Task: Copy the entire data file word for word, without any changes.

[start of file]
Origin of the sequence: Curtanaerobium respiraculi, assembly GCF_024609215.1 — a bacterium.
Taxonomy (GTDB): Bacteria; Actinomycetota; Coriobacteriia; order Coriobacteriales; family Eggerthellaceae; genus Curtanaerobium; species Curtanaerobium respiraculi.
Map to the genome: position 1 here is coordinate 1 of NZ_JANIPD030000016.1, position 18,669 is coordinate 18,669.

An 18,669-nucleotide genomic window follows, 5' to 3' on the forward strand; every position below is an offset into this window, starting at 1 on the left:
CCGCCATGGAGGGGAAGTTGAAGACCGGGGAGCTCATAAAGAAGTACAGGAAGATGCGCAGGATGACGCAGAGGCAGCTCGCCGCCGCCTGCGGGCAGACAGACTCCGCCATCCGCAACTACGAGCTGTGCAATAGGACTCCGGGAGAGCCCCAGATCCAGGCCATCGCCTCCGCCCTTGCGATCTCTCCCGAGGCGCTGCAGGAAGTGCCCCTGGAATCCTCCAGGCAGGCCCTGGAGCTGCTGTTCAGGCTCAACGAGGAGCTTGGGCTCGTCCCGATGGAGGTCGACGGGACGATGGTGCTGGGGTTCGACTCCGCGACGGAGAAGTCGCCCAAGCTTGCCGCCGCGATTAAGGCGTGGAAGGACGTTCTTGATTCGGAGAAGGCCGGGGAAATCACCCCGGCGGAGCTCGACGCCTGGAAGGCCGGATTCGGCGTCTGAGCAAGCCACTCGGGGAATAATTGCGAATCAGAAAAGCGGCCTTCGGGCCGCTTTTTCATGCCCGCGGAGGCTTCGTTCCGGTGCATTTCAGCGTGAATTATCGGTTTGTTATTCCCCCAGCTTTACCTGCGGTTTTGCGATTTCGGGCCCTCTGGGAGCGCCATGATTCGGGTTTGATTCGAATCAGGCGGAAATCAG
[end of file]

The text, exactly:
Origin of the sequence: Curtanaerobium respiraculi, assembly GCF_024609215.1 — a bacterium.
Taxonomy (GTDB): Bacteria; Actinomycetota; Coriobacteriia; order Coriobacteriales; family Eggerthellaceae; genus Curtanaerobium; species Curtanaerobium respiraculi.
Map to the genome: position 1 here is coordinate 1 of NZ_JANIPD030000016.1, position 18,669 is coordinate 18,669.

An 18,669-nucleotide genomic window follows, 5' to 3' on the forward strand; every position below is an offset into this window, starting at 1 on the left:
CCGCCATGGAGGGGAAGTTGAAGACCGGGGAGCTCATAAAGAAGTACAGGAAGATGCGCAGGATGACGCAGAGGCAGCTCGCCGCCGCCTGCGGGCAGACAGACTCCGCCATCCGCAACTACGAGCTGTGCAATAGGACTCCGGGAGAGCCCCAGATCCAGGCCATCGCCTCCGCCCTTGCGATCTCTCCCGAGGCGCTGCAGGAAGTGCCCCTGGAATCCTCCAGGCAGGCCCTGGAGCTGCTGTTCAGGCTCAACGAGGAGCTTGGGCTCGTCCCGATGGAGGTCGACGGGACGATGGTGCTGGGGTTCGACTCCGCGACGGAGAAGTCGCCCAAGCTTGCCGCCGCGATTAAGGCGTGGAAGGACGTTCTTGATTCGGAGAAGGCCGGGGAAATCACCCCGGCGGAGCTCGACGCCTGGAAGGCCGGATTCGGCGTCTGAGCAAGCCACTCGGGGAATAATTGCGAATCAGAAAAGCGGCCTTCGGGCCGCTTTTTCATGCCCGCGGAGGCTTCGTTCCGGTGCATTTCAGCGTGAATTATCGGTTTGTTATTCCCCCAGCTTTACCTGCGGTTTTGCGATTTCGGGCCCTCTGGGAGCGCCATGATTCGGGTTTGATTCGAATCAGGCGGAAATCAG